We are all sheltering in place as much as possible while COVID-19 rages through the world. People who can work from home are doing that; those who can't, or can't afford to, are doing the best they can. New York isn't exactly a ghost town. The streets in my neighborhood don't seem any less crowded than they are on the average weekday; it may be quite different in the business districts.
I had to go to the post office yesterday though, and that was scarily empty. No one in line, and only one other customer, in the middle of the day when there would usually be a line of 10-15 people ahead of me.
I'd forgotten a few things at the grocery store, so stopped in yesterday evening, and found all the people who were missing at the post office. I've seen pre-hurricane panic buying several times there, but I had never seen lines like this: easily a hundred people and maybe twice that, their carts piled high with a month's worth of food. I wisely decided that they weren't likely to run out of vinegar and I could come back today. It was still unusually crowded this morning, but I was able to buy bread and milk -- and vinegar! -- and now I don't have to leave the apartment for a week if I don't want to.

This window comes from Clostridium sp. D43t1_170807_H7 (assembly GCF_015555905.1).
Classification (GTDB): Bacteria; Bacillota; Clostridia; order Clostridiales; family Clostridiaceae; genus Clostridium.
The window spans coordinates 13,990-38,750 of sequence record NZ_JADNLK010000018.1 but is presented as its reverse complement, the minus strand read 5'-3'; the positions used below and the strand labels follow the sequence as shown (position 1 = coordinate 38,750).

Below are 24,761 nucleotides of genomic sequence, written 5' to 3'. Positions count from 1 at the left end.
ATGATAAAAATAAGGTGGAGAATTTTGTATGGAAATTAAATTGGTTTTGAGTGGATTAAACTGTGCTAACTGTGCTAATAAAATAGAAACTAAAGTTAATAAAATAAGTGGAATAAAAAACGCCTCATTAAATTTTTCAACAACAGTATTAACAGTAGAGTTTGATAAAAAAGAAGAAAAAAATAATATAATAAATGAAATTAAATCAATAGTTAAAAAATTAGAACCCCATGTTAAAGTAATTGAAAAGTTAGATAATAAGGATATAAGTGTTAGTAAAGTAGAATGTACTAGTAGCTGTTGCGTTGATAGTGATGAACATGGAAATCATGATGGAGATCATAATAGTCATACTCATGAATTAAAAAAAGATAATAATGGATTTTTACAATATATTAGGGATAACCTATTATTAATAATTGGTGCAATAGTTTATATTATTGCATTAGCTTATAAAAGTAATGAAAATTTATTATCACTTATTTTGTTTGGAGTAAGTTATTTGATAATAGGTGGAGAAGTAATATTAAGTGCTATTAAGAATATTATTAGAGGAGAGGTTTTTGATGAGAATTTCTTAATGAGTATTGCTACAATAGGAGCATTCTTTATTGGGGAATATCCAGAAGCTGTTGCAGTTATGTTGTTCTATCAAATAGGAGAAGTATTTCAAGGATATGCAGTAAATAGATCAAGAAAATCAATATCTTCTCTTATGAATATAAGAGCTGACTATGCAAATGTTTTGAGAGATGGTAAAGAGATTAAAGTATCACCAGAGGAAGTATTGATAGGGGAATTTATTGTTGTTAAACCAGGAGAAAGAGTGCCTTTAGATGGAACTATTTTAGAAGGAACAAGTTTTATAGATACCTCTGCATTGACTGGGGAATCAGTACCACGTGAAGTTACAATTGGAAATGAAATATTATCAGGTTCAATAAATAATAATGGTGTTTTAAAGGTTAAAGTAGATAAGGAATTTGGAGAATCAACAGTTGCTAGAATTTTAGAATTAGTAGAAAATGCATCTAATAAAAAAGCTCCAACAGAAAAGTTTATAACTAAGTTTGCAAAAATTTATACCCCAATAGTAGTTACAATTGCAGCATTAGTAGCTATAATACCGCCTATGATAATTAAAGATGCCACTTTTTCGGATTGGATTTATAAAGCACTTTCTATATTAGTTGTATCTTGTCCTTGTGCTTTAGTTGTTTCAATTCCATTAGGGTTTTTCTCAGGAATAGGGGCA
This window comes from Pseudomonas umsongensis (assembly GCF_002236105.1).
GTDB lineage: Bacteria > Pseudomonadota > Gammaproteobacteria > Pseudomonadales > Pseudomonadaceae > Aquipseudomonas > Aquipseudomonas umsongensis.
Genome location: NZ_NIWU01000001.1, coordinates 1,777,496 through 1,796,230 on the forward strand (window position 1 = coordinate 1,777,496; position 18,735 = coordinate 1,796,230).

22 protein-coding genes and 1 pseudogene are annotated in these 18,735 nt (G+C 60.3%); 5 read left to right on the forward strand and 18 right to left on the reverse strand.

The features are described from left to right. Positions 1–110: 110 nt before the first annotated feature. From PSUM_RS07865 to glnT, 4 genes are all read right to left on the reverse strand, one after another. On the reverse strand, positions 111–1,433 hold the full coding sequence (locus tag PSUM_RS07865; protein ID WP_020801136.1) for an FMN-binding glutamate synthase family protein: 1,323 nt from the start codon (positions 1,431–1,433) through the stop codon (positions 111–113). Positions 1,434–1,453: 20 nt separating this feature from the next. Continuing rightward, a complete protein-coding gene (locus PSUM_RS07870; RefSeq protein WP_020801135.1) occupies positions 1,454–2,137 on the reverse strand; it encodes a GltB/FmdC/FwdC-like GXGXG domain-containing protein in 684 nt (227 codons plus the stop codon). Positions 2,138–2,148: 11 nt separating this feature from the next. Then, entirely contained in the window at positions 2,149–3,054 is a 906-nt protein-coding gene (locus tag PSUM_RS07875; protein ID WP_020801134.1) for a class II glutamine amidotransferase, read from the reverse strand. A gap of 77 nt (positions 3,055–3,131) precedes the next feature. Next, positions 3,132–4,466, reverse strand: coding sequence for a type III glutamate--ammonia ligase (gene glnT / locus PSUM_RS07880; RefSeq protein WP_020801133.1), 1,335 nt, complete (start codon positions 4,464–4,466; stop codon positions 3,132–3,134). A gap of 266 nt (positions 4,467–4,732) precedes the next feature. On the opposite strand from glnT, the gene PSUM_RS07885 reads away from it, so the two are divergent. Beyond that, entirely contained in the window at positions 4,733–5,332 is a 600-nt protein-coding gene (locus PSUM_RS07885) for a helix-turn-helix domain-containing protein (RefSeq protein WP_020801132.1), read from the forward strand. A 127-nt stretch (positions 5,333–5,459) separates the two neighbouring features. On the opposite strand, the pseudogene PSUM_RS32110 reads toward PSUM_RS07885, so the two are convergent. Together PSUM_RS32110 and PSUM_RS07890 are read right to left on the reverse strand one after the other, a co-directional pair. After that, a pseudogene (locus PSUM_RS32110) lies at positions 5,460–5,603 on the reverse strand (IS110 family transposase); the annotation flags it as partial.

I was supposed to be going to a retreat in Santa Cruz, leaving Wednesday. It was cancelled yesterday, but we'd already decided not to go, and had cancelled our flights and hotels. Today it's incredible to me that at the beginning of this week we were still planning to go. Everything has changed so dramatically, so fast.
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